Unplugged

By Diane Schlindwein

December 21, 2015 4 min read

Loving a grandchild comes naturally, but keeping them busy with something other than electronics and television isn't always easy. Let's face it; video games can be tough competition.

Luckily, folks who have lived for more than a few decades still remember what it was like to be a child and can now make new memories with a beloved grandchild.

Barb and Mark Tschacher are parents of six and grandparents of 12, so they know a thing or two about spending time with youngsters. Living in the West, they often head outdoors with their grandchildren to go fishing, boating and camping. In fact, one of Barb's favorite pastimes is "glamping" (glamourous camping) with her adult daughters and several grandkids.

"We set up a campsite and just spend time outdoors, which the kids really enjoy," Barb says. "The last time we went, we took three of the kids and parked the camper by a cabin so there was room for everyone. The 6-year-old loves it when we turn on the old-time music, cook hot dogs and marshmallows over the fire and then let her dance. It really turns into kind of a performance, but we all have fun." Even if you don't have a camper, it is still fun to pitch a tent in the yard and camp out for the night, she adds.

Remember, nothing attracts youngsters more than an interesting bug, worm or tree frog. Take you grandchild on a nature walk in the backyard or around your neighborhood. Depending on what you find, you might have to enforce a "no touch" rule, but you can still watch the insects and other small animals move, eat and make their way through grass and mud.

Gayle Johnson, who owns an orchard and bakery, has another suggestion for having fun outdoors. "If you are looking for something to do when the weather is warm, why not take advantage of 'you-pick' berries? You can pick as many or as few as you like and it is a great way to spend a day," she says. "It is fun and entertaining, not to mention a good activity for beautiful weather."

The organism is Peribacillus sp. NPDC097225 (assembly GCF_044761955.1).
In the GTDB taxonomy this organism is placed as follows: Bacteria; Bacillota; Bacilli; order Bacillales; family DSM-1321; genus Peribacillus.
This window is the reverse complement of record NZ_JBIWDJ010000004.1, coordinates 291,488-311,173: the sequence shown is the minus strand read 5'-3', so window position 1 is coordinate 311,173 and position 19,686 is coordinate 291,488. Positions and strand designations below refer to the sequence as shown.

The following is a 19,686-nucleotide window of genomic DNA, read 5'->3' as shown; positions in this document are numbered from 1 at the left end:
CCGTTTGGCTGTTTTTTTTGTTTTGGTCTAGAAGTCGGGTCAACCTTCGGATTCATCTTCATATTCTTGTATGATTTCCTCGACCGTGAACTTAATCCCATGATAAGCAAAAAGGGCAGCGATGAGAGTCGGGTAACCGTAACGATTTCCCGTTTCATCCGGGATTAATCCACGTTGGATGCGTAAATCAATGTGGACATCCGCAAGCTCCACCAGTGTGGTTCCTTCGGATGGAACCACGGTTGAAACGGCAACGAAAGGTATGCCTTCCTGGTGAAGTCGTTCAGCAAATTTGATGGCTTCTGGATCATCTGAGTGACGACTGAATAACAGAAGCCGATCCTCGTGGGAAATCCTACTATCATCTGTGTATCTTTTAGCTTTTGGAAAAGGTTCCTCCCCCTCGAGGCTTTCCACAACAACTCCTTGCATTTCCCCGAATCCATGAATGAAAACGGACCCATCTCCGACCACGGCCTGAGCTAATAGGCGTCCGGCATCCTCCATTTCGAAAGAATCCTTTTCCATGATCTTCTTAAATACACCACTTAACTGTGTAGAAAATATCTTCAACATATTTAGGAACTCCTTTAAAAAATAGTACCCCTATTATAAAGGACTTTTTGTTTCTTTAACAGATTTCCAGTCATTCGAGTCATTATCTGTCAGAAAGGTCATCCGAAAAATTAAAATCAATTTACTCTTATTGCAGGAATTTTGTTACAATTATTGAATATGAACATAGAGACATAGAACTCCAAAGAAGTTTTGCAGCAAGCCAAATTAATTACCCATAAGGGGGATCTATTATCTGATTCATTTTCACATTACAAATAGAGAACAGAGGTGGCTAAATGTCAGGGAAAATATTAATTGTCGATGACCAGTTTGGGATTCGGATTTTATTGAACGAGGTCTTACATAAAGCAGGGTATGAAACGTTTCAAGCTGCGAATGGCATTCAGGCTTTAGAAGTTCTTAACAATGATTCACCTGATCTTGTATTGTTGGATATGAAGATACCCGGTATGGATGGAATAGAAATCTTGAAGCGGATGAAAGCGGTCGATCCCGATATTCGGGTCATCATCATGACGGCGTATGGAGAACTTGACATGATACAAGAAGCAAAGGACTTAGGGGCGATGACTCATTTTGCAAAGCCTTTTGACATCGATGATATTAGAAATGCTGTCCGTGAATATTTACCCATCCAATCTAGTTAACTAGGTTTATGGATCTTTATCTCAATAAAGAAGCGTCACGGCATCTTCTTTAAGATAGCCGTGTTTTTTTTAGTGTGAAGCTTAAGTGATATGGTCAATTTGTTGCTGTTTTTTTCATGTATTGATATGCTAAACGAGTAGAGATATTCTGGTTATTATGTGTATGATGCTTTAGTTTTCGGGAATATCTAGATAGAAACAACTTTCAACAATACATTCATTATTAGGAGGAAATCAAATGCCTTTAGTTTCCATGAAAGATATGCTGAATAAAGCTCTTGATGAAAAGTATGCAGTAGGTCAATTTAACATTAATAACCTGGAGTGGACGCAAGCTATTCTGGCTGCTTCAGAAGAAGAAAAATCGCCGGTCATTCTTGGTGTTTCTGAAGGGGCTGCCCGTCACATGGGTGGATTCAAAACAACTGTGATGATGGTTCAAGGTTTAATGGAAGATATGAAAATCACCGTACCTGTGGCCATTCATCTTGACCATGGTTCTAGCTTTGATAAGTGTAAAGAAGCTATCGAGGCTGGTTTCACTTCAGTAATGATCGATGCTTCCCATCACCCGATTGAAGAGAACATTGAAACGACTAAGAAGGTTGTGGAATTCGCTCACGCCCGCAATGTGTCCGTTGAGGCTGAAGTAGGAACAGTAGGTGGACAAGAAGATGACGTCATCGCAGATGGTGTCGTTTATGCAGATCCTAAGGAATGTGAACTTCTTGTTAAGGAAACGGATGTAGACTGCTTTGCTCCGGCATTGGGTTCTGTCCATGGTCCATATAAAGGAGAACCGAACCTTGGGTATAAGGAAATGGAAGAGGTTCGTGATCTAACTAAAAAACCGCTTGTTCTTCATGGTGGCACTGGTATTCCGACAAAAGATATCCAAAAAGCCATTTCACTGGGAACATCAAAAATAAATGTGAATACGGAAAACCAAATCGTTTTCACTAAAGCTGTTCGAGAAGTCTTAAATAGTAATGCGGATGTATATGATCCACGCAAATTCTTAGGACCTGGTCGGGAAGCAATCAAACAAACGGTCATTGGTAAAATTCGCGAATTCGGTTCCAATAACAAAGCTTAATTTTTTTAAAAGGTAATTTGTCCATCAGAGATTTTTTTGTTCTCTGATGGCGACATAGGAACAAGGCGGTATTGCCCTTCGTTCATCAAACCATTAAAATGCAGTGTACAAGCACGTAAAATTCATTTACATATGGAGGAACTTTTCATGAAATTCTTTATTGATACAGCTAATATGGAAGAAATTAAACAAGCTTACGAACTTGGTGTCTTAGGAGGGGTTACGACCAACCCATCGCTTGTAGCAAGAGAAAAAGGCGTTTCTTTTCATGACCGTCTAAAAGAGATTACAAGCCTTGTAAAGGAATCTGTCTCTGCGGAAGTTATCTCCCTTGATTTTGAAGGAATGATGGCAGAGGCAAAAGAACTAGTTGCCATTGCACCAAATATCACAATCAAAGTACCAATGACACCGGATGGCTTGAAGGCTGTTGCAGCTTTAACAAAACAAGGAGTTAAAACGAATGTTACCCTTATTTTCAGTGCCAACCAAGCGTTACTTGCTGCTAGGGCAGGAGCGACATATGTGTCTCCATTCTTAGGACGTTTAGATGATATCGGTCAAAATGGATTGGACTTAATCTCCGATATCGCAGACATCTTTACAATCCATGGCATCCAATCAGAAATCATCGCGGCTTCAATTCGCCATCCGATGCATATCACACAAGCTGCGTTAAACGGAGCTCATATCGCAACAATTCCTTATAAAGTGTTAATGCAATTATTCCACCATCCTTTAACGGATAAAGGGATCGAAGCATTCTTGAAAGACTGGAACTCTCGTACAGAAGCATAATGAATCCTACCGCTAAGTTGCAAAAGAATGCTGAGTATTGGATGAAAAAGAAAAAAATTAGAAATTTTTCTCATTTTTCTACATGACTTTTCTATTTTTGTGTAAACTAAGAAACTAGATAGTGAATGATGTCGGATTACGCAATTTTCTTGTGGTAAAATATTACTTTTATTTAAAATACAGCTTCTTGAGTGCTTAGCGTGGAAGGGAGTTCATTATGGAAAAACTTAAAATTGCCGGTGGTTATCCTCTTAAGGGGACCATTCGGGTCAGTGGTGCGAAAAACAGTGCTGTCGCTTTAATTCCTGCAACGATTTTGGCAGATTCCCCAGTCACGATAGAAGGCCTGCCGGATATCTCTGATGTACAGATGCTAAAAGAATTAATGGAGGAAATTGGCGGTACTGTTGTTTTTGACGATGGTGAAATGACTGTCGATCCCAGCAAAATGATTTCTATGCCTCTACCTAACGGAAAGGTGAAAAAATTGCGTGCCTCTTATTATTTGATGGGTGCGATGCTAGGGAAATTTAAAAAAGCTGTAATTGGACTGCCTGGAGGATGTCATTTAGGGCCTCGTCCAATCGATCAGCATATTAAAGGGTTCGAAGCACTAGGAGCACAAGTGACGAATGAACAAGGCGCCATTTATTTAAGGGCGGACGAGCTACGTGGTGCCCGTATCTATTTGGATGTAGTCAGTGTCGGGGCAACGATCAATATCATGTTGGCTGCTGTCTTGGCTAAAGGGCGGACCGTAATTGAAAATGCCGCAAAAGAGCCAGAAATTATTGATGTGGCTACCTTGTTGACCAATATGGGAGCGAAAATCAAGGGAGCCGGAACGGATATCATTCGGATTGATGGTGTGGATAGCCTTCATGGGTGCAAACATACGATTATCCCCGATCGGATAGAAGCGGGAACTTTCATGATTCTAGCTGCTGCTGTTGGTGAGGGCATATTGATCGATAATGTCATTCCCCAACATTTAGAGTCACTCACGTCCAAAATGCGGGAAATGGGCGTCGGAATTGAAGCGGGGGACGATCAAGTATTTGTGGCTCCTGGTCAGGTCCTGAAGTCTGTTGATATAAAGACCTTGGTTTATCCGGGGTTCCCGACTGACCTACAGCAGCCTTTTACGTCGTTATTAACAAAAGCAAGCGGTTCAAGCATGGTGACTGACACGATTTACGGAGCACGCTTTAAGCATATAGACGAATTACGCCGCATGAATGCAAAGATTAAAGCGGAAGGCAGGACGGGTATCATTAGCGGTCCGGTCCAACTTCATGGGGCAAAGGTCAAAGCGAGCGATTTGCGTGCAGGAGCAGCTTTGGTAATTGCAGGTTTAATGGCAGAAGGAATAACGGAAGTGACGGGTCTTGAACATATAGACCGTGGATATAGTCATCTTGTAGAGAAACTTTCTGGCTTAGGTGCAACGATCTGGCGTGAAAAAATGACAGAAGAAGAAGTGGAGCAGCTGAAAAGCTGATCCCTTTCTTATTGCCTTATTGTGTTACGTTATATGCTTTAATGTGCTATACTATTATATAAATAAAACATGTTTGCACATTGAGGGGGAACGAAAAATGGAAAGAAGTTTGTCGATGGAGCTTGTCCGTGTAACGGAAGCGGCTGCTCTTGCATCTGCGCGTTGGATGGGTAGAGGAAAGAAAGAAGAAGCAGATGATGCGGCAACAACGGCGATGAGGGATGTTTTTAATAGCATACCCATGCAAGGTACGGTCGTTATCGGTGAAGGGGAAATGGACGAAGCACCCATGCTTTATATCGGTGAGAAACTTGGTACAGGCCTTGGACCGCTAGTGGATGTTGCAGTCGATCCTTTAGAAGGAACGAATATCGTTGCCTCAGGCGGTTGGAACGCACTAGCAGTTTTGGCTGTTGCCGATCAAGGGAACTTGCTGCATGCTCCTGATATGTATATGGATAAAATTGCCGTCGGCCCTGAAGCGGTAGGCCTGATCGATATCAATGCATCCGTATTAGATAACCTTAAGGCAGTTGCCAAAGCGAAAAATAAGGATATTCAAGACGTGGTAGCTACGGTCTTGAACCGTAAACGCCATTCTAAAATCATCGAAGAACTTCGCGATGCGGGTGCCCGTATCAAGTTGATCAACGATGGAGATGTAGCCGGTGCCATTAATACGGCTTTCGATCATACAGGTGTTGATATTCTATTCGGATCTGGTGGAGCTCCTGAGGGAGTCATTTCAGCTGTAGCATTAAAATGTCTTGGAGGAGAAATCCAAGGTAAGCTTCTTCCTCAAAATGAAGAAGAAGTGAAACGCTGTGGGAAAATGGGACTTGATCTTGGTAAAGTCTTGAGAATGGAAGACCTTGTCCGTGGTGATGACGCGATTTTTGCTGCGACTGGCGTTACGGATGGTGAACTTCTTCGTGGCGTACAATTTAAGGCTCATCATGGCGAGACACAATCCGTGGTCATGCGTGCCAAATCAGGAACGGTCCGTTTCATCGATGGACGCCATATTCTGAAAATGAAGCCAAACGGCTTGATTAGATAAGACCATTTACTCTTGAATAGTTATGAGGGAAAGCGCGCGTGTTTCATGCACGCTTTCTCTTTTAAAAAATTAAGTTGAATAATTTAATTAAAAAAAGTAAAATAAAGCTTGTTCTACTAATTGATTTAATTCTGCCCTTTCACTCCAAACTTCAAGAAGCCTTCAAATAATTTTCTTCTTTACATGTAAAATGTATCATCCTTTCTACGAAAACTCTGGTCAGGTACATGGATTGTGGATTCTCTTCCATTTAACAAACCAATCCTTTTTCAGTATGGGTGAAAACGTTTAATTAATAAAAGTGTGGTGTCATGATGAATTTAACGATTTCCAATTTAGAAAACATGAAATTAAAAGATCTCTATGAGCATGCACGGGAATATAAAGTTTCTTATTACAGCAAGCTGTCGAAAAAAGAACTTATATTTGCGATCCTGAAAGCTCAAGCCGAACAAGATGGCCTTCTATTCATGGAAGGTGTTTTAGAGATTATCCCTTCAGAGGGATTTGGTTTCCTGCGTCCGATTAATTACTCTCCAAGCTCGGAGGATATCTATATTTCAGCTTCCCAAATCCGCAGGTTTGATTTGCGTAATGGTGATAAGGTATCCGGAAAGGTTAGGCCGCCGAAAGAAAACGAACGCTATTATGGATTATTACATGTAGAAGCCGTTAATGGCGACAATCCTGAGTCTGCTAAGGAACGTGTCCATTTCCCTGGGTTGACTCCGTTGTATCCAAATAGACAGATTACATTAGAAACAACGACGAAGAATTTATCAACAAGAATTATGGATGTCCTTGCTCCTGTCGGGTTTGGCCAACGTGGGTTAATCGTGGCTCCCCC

Older kids may enjoy helping you research your family history. Or you might just want to bring out your old family photo albums. Kids love seeing what their grandparents and parents looked like when they were young. While you are looking through the pages, share special memories that the photos bring back. You could even have your grandkids interview you about the "good old days."

While reminiscing about the past, you might also want to think about the present and the future. Try making a time capsule together and burying it in your yard to be opened in five or 10 years. Or you can make and illustrate a calendar complete with birthdays, anniversaries and holidays. Once it is complete, you can save it for a lovely handmade gift for some upcoming special day.

Other indoor activities could include sharing a special family recipe and then cooking it together, making notecards to use as thank-you cards or birthday greetings or even pulling out a seldom-used board game or deck of cards.

Remember that kids need to be kids, so always keep your activities simple and fun. Knowing that you value them -- quirks and all -- will make your grandchildren feel special, unique, and, most of all, loved.

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